Setting up an InfiniD Lab can almost be classified as 'child's play' thanks to InfiniD's new simulator software.  The control software is browser based.  Students sit down, log into the website, access their controls and wait for the teacher's "Go!".  The teacher, with minimal training, controls the experience from the flight control computer. Teachers may include curriculum points and questions directly into the software before the mission begins. The questions pop up at critical points in the story.  Students answer the questions to advance forward.  Teachers monitor the class.  It is nearly that easy.  Contact the InfinD team you haven't experienced an InfiniD Lab and are interested in arranging a demonstration for your school:

The Texas / Kansas Stage coming in to change horses.
Casey will catch the stage to Kansas before boarding a train to Utah

     "I see the stage a'comin," Casey's said in his last update. He is anxious to start the long trek back to Utah and into to the loving arms of his wife and family.  
     "I leave behind scores of enthusiastic students and teachers. The seeds are planted and ready to take root. Texas is ready for our message.
     And with those words I lost contact with him somewhere on the dry plains of the Lone Star State. Safe travels Casey.  

InfiniD Learning Pilots a New Program for Utah's Deaf and Blind Students 

     InfiniD Learning will be providing accessibility to its program for deaf and blind students this school year.  A new pilot program is underway at the new Utah State School of the Deaf and Blind in Salt Lake City.

Farpoint and Thorium Open the Door to a New Generation of Multi-Center Flight Directors and Supervisors.  Meet a Few of the Best.

Spencer Baird, a level 1 congregant in the Mystic Order of Flight Directors and a Supervisor at the Space Academy, achieved the rank Supervisor Level II by becoming a supervisor at the Discovery Space Center.
Sydney and Maeson Congratulating Spencer on his Level II Status
     Uniformity in training and standardization of software and universe is opening the door to a new generation of flight directors and supervisors.  The Christa McAuliffe Space Center, Renaissance Space Academy, Discovery Space Center, Telos Discovery Space Center, and Lions Gate Center all use Thorium, Alex Anderson's new software for Space EdVenturing simulators.  In addition to the software, the Space Academy, Discovery Space Center and Telos Discovery Space Center operate in the Farpoint Universe, adding another level of standardization in missions and staff training.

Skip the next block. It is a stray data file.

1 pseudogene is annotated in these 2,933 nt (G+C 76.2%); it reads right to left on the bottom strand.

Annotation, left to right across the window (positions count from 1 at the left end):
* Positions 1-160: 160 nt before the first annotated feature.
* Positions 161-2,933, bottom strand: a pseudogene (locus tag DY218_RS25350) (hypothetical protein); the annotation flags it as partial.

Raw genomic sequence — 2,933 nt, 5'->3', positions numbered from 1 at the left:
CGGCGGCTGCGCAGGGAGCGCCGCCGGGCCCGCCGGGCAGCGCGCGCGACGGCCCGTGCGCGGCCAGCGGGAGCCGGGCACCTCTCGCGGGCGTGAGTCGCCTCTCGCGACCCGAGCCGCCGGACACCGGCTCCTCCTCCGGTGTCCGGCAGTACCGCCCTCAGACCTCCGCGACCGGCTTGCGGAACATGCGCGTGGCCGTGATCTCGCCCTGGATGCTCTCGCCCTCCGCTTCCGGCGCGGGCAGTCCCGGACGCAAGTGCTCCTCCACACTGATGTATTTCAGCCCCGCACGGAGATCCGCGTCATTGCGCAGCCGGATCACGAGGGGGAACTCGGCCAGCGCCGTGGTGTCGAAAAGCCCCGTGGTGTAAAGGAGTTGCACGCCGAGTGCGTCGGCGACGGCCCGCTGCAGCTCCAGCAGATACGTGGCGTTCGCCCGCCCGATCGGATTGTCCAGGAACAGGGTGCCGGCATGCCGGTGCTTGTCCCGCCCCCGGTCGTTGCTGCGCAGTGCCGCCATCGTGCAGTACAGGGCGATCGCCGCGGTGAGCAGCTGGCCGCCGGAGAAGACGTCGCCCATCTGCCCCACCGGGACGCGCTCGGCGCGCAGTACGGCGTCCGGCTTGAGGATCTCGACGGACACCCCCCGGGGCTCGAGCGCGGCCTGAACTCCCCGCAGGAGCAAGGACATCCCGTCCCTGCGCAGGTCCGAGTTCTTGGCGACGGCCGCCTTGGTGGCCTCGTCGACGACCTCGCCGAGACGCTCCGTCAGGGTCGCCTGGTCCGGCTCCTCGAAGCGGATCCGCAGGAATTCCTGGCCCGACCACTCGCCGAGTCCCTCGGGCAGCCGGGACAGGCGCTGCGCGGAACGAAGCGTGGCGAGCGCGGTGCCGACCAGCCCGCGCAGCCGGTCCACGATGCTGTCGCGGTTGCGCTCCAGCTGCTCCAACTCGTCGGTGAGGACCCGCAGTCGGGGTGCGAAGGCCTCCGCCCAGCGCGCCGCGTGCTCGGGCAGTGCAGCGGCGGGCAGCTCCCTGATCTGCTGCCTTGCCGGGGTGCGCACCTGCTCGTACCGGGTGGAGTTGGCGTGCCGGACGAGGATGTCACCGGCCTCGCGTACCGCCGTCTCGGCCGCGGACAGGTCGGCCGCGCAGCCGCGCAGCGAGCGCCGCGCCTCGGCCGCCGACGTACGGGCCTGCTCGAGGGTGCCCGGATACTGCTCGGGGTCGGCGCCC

Spencer at the Everest's Flight Director Station

     Spencer Baird is an example of a multi-center employee.  He is a Level II Supervisor and currently is training to become a Level II Flight Director having recently been inducted into the Mystic Order of Flight Directors last weekend at Renaissance Space Academy in Lehi.
     Last night Spencer did another of his required flight director certification flights at the Canyon Grove Discovery Space Center.  Dylan Hunter, a fellow Level II Supervisor, worked as his IIFX Wingman. Maeson Busk watched intently as Spencer took the crew through their paces.  Getting a Level II pass is a serious business.  You need to be good, really good. 

Space Academy Volunteers Riley, Gavin, and Keegan along with Voyager Club Members Elayna, Harmony
Tyler, Loa, and Caleb came together to support Spencer as his crew. They work with Spencer at the Academy and wanted to be sure he got a good crew for the certification mission.